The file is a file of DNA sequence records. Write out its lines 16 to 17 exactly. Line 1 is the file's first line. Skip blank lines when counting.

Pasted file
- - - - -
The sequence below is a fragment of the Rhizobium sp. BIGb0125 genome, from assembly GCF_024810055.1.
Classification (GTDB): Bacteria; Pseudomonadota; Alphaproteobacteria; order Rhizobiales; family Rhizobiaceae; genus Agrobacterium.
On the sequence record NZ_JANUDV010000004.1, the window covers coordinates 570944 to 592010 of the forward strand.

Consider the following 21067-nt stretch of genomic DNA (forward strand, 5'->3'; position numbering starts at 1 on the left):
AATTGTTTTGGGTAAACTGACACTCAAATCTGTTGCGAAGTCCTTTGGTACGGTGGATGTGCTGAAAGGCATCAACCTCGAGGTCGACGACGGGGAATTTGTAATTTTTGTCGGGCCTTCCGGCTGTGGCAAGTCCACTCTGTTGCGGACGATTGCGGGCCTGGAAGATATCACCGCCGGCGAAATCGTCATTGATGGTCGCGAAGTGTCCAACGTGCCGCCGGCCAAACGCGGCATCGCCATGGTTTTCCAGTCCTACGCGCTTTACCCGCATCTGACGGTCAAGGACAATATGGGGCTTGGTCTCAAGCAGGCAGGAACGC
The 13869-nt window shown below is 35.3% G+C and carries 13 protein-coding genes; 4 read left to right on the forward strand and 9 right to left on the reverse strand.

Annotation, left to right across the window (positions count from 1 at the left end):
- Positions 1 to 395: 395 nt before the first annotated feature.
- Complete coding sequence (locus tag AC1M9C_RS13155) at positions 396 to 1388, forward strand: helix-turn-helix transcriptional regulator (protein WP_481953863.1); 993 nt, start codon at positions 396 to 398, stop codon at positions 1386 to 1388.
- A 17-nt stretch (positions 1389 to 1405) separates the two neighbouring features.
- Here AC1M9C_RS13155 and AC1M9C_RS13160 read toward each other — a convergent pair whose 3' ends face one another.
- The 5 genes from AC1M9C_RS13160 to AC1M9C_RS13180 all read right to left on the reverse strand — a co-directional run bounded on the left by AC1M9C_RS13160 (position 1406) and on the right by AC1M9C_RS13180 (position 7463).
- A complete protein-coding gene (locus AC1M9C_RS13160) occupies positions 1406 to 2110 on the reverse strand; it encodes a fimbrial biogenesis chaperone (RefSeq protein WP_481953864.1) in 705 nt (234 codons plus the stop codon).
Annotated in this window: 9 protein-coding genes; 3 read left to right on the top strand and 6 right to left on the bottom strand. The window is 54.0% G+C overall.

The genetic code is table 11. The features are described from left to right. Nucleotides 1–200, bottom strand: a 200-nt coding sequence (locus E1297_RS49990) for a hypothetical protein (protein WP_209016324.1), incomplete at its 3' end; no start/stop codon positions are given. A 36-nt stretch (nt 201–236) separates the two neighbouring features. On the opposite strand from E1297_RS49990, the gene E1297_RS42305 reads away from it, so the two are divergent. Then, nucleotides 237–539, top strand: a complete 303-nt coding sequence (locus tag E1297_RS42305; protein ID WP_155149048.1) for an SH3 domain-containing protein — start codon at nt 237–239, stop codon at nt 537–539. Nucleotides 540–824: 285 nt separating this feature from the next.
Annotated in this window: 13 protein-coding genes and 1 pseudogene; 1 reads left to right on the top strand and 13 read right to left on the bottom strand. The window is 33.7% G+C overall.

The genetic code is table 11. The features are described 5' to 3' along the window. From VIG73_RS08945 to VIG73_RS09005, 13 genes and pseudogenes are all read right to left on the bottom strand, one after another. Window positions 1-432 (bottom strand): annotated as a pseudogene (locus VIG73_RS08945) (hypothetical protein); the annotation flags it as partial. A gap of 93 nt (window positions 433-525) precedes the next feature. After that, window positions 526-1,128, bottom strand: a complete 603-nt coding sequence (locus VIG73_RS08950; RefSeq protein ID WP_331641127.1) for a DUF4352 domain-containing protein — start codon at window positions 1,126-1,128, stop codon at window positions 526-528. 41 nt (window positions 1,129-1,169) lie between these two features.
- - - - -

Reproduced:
Annotated in this window: 13 protein-coding genes and 1 pseudogene; 1 reads left to right on the top strand and 13 read right to left on the bottom strand. The window is 33.7% G+C overall.

The genetic code is table 11. The features are described 5' to 3' along the window. From VIG73_RS08945 to VIG73_RS09005, 13 genes and pseudogenes are all read right to left on the bottom strand, one after another. Window positions 1-432 (bottom strand): annotated as a pseudogene (locus VIG73_RS08945) (hypothetical protein); the annotation flags it as partial. A gap of 93 nt (window positions 433-525) precedes the next feature. After that, window positions 526-1,128, bottom strand: a complete 603-nt coding sequence (locus VIG73_RS08950; RefSeq protein ID WP_331641127.1) for a DUF4352 domain-containing protein — start codon at window positions 1,126-1,128, stop codon at window positions 526-528. 41 nt (window positions 1,129-1,169) lie between these two features.